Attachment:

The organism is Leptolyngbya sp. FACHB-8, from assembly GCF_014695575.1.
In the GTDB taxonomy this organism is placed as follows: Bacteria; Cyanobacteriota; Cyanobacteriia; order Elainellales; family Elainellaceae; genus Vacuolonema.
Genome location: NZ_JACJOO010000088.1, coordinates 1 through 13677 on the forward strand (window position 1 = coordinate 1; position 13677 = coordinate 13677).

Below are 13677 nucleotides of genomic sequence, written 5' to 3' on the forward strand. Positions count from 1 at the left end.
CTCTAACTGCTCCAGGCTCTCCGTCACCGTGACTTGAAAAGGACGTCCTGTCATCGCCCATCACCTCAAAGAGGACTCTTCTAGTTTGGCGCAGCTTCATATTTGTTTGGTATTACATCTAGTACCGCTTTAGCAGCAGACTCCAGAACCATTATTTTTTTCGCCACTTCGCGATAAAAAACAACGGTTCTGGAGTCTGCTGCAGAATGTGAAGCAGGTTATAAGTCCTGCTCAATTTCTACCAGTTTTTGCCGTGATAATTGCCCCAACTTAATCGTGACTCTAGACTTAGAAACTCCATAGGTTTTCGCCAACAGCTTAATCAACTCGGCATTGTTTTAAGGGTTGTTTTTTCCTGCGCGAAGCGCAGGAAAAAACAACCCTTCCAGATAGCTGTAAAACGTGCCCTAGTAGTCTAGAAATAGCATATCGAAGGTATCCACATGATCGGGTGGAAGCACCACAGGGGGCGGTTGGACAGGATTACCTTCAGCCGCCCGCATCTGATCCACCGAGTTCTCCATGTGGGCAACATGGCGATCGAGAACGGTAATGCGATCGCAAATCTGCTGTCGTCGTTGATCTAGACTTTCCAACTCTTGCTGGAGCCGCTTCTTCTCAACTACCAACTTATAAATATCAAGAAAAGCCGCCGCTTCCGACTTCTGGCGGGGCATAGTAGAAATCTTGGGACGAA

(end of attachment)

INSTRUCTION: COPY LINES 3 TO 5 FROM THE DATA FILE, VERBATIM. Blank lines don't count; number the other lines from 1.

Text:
Genome location: NZ_JACJOO010000088.1, coordinates 1 through 13677 on the forward strand (window position 1 = coordinate 1; position 13677 = coordinate 13677).

Below are 13677 nucleotides of genomic sequence, written 5' to 3' on the forward strand. Positions count from 1 at the left end.
CTCTAACTGCTCCAGGCTCTCCGTCACCGTGACTTGAAAAGGACGTCCTGTCATCGCCCATCACCTCAAAGAGGACTCTTCTAGTTTGGCGCAGCTTCATATTTGTTTGGTATTACATCTAGTACCGCTTTAGCAGCAGACTCCAGAACCATTATTTTTTTCGCCACTTCGCGATAAAAAACAACGGTTCTGGAGTCTGCTGCAGAATGTGAAGCAGGTTATAAGTCCTGCTCAATTTCTACCAGTTTTTGCCGTGATAATTGCCCCAACTTAATCGTGACTCTAGACTTAGAAACTCCATAGGTTTTCGCCAACAGCTTAATCAACTCGGCATTGTTTTAAGGGTTGTTTTTTCCTGCGCGAAGCGCAGGAAAAAACAACCCTTCCAGATAGCTGTAAAACGTGCCCTAGTAGTCTAGAAATAGCATATCGAAGGTATCCACATGATCGGGTGGAAGCACCACAGGGGGCGGTTGGACAGGATTACCTTCAGCCGCCCGCATCTGATCCACCGAGTTCTCCATGTGGGCAACATGGCGATCGAGAACGGTAATGCGATCGCAAATCTGCTGTCGTCGTTGATCTAGACTTTCCAACTCTTGCTGGAGCCGCTTCTTCTCAACTACCAACTTATAAATATCAAGAAAAGCCGCCGCTTCCGACTTCTGGCGGGGCATAGTAGAAATCTTGGGACGAA